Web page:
Jackson Pollock

Jackson Pollack was born in Cody, Wyoming on January 28, 1912. He was the youngest of  five children. Raised in Arizona and in California, Pollack was expelled from two different high schools. In 1930 he moved to New York to study under Thomas Hart Benton at the Art Students League of New York. The rhythmic use of paint and fierce independence that he learned there were lasting influences on Pollack's work.

In 1936 Jackson was introduced to liquid paint by Mexican muralist David Alfaro Siqueiros. Later he began to lay his canvases on the floor and developed the "drip" technique. There he used the synthetic resin - based paints called alkyd enamels. He said it was " a natural growth out of a need. "  His applicators for this process were harden brushes, sticks, and basting syringes.

From 1938-1942 James Pollack worked for the WPA Federal Art Project. There he was one of hundreds of artists to contribute to over one hundred thousand paintings and murals, along with eighteen thousand sculptures. This project was a part of Franklin D. Roosevelt's New Deal during the Great Depression. Included in one of the WPA's first art gallery's exhibition were rare water colors by Jackson Pollack.

Among Jackson Pollack's influences were his wife Lee Krasner, the Ukrainian American artist Janet Sobel and Jungian therapy concepts. Pollack used his whole body to paint in what many have called "action painting".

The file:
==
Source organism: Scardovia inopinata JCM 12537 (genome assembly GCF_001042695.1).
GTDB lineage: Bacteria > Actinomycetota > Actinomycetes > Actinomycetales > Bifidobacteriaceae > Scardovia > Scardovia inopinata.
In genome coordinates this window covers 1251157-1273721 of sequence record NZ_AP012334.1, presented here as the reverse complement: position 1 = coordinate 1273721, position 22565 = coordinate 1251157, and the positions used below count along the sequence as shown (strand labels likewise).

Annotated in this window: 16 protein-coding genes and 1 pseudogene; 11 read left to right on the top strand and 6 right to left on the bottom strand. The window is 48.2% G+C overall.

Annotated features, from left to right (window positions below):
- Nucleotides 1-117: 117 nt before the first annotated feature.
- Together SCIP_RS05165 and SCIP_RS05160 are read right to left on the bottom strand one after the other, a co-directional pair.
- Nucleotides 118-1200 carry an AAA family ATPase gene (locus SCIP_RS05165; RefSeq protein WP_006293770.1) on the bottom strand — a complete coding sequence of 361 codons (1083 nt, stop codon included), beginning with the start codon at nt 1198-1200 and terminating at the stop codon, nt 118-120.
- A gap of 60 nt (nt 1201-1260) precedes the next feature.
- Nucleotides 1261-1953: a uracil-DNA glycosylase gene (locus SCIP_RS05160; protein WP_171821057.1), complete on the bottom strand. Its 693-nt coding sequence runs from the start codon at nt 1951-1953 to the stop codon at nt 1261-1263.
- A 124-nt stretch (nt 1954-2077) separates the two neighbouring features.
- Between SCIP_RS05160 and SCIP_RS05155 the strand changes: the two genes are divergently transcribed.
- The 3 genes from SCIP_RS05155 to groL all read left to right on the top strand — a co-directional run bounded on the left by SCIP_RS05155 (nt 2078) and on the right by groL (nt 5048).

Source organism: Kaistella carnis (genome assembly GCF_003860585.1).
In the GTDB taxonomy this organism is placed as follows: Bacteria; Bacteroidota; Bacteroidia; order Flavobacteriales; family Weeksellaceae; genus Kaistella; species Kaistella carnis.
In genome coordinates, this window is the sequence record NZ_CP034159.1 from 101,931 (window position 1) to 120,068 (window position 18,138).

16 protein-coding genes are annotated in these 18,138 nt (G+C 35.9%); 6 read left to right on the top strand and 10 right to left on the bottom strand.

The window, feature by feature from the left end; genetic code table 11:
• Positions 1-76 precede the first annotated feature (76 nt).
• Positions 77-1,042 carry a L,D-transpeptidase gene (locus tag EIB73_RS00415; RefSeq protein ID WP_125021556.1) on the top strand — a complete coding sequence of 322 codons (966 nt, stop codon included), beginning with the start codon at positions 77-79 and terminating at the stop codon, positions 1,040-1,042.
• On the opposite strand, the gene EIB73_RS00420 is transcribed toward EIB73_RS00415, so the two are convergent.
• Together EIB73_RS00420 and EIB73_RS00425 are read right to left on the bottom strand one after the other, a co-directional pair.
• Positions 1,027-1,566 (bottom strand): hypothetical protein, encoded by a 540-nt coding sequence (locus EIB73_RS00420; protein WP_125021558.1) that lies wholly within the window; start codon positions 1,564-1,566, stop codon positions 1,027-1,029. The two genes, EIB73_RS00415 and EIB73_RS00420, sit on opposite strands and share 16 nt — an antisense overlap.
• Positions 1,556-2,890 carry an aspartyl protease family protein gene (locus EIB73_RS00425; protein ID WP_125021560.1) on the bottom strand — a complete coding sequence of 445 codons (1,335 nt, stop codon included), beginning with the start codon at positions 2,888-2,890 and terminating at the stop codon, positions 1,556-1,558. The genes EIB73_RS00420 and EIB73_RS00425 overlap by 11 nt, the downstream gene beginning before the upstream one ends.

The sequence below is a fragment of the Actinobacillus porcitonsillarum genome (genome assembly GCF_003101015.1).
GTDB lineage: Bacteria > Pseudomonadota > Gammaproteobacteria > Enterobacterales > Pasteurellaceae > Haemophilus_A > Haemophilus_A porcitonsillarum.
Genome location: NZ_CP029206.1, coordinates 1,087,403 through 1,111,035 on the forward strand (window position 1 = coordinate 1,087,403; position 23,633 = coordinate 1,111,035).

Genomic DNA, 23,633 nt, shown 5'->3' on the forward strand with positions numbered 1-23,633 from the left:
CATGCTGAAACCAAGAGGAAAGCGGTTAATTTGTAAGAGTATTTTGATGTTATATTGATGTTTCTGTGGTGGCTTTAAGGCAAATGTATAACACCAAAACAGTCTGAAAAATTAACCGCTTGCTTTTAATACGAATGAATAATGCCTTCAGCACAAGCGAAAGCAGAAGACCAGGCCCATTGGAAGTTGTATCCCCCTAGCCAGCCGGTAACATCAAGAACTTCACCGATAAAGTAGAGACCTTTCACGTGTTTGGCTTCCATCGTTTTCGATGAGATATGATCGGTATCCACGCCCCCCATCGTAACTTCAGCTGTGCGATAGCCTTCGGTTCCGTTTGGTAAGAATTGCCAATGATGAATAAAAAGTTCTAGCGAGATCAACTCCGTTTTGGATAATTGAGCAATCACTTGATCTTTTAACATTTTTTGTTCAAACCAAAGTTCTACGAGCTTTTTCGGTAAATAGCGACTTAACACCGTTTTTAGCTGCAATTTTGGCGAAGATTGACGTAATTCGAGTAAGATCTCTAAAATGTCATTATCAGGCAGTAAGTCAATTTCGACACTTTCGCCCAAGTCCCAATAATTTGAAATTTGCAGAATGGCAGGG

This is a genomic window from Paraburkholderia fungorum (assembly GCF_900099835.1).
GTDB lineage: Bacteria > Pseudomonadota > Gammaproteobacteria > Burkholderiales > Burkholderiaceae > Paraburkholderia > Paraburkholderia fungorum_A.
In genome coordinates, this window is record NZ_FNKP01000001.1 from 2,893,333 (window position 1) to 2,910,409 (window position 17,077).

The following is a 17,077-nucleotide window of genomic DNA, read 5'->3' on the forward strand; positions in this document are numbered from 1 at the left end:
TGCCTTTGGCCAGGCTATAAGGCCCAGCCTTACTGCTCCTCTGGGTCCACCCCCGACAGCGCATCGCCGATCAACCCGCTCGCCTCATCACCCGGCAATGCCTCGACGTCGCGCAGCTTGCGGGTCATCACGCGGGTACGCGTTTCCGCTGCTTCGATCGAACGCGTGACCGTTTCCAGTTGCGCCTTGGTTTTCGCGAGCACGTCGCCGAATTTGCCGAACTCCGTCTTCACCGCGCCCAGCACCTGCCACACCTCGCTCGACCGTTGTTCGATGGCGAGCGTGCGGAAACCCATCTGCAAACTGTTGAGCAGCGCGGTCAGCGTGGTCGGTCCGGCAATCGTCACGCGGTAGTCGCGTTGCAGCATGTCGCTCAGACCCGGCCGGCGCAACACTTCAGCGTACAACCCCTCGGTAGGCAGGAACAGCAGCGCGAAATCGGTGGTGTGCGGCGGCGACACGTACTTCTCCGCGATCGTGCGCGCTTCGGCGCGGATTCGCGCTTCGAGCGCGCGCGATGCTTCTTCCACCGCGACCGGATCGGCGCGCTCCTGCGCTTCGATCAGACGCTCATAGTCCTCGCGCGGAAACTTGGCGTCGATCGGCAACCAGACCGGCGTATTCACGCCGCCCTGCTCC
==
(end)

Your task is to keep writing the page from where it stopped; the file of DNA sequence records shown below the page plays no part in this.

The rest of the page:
In 1949 Life magazine did a four page spread that asked "Is he the greatest living painter in the United States?"

1951 Pollack abandonded the drip style and his paintings turned dark in color favoring the color black on unprimed canvases and he moved into a more commercial gallery. Demand for his work was at an all time high. In response to this pressure along with his personal frustrations his alcoholism deepened.

His last two paintings called "Sent" and "Search" were done in 1955. Following this in 1956 Time magazine deemed him Jack the Dripper as a result of his unique painting style.

On August 11, 1956 Jacskon Pollock passed away from a car crash where he was driving under the influence of alcohol. His wife of almost eleven years and biggest influence of his career Lee Krasner managed his estate and ensured the Jackson's reputation remained strong despite the chang in art world trends.

By defying the convention of painting on an upright surface, Pollack added a new dimension by being able to view and apply paint to his canvases from all directions.

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Convergence by Jackson Pollock

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Mural by Jackson Pollock